2.3. Statistical Analysis

Descriptive statistics, including means and standard deviations, were calculated for all the variables. To test the significant difference of the variables, the t - test was performed. Pearsons correlation coefficient (r) was computed to test the association of all the variables. One-way analyses (Scheffes procedure) were carried out to test for differences in Rey’s auditory verbal learning test (RAVLT) performances across the different groups. To address the potential for confounding, regression analyses was undertaken. Age and socioeconomic status of the participants were entered into the model as independent variables. Socioeconomic status was included in the model as independent variables against RAVLT performances (LOT and REC) as dependent variables after adjusting the effect of age. P-value set at <0.05 level. Statistical analyses were performed using the statistical software IBM SPSS version 20.

3. Results

The performance of Rey’s auditory verbal learning test (RAVLT) of the primary school going boys has been presented in Table 1 according to the age of the subjects. From the results it was revealed that there were significant variations (p< 0.05 or less) of simple and composed scores of RAVLT among the children of different ages, excepting proactive interference (ITP) and forgetful speed (VE). There was general tendency of increasing the scores of most of the variables with advancement of age.

The results of post hoc analysis showed that the boys of lower age group (5 years) recalled significantly lesser (p<0.001) words on each of the learning trial (A1to A7) and showed significantly lesser (p<0.001) learning score (SUM) compared to that of 6 to 10 years old boys. On the other hand, the 10 years old boys recalled significantly more words (p< 0.001) than that of other age groups. Correlation analysis demonstrated that age was significantly (P<0.001) and positively correlated with all the simple and composite scores of RAVLT except proactive interference (ITP) and retroactive interference (ITR). On the contrary, age had significant (P<0.05) negative correlation with forgetful speed (VE).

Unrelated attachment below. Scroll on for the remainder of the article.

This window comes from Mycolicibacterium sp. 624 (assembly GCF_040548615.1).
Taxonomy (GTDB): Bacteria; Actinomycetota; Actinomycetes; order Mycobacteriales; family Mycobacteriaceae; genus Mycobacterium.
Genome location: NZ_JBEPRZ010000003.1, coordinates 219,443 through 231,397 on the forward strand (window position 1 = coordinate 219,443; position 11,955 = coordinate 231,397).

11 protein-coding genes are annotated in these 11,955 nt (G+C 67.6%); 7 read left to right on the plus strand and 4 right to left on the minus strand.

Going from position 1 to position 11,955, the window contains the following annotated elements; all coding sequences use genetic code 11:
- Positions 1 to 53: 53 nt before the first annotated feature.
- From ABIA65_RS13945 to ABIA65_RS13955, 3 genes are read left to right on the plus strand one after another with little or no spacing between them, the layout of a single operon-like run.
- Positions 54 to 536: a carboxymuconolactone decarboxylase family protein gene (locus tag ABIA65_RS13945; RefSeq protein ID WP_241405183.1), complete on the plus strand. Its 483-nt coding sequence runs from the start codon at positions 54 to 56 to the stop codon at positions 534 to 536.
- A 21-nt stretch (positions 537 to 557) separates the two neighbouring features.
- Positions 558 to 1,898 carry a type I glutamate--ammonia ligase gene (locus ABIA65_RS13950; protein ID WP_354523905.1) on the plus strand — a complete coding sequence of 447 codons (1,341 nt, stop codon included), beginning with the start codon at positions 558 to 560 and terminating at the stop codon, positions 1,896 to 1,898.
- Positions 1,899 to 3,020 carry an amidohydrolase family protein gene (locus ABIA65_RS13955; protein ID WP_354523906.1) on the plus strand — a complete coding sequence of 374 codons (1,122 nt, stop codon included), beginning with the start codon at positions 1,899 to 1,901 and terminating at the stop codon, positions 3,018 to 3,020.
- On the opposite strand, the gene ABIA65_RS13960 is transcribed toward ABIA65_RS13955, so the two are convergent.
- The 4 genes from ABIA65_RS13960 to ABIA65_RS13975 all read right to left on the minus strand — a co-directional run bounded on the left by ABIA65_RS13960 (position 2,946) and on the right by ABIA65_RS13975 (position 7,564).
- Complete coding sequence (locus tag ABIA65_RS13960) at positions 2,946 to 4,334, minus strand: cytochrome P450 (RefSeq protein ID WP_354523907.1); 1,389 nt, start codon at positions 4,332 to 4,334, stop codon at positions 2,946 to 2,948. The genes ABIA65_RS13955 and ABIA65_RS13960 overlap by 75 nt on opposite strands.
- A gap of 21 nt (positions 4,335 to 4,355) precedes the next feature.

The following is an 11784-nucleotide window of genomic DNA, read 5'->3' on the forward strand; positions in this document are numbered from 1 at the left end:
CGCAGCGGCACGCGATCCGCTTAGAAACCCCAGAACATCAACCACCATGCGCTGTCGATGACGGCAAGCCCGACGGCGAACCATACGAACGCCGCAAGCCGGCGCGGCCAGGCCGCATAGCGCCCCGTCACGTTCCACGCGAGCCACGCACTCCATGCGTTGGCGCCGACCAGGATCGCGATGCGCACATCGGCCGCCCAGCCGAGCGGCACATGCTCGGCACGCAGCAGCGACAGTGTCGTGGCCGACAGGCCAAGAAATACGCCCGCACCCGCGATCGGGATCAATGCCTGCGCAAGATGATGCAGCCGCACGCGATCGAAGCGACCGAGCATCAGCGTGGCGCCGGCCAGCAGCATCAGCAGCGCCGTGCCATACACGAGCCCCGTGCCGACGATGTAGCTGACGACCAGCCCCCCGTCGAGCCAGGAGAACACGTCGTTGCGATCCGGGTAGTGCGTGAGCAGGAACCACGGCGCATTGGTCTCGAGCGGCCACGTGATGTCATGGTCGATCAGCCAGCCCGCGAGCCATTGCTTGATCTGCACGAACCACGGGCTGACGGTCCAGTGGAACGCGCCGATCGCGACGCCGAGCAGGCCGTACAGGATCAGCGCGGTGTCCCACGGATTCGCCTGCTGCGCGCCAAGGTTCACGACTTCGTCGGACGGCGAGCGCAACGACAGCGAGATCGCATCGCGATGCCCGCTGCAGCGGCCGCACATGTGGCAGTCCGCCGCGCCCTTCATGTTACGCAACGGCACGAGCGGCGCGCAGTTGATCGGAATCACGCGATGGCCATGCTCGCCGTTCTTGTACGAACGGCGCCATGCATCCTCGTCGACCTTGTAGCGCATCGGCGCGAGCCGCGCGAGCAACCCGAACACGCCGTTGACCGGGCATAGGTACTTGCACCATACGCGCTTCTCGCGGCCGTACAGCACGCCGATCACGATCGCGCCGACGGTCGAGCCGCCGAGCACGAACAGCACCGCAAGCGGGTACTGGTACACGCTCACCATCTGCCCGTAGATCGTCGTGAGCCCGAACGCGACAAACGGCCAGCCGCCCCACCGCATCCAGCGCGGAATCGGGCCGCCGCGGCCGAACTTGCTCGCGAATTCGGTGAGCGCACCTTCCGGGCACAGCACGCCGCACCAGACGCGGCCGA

Table 1. Mean ± SD of RAVLT performances cores by age groups.

*p<0.05, **p<0.01, ***p<0.001 [ITP-Proactive interference, ITR-Retroactive active interference VE-Forgetful speed, SUM-Addition of scoresfromA1-A5, REC-Recognition, LOT-Learning of trials].

In the present study the socioeconomic status (SES) of the study participants was assessed by modified Kuppuswami scale and the study participants were categorized into lower, middle and upper socioeconomic groups. From the results it was noted that about 30% of the participants were belonged to the lower socioeconomic group, 36% were belonged to the middle socioeconomic group and remaining 34.47% of the participants were belonged to the upper socioeconomic group. The scores of RAVLT of the primary school going boys were compared in variation to socioeconomic status (Table 2). The results of ANOVA showed a significant variation (p<0.001) in auditory verbal learning performances of the participants among different socioeconomic groups excepting proactive interference (ITP) and retroactive interference (ITR). From the results it was appeared that the performance scores were gradually increased from lower to higher SES, excepting ITP and VE. It was noted that there was a gradual decrease in the mean scores of VE (p<0.01) and ITP (non-significantly). The post hoc analysis showed that the participants belonged to the lower socioeconomic group recalled significantly lesser words on each of the learning trials and significantly lower learning score compared to that of middle and upper socioeconomic groups (Table 2). The boys belonged to upper socioeconomic group recalled significantly more words than that of lower and middle socioeconomic groups.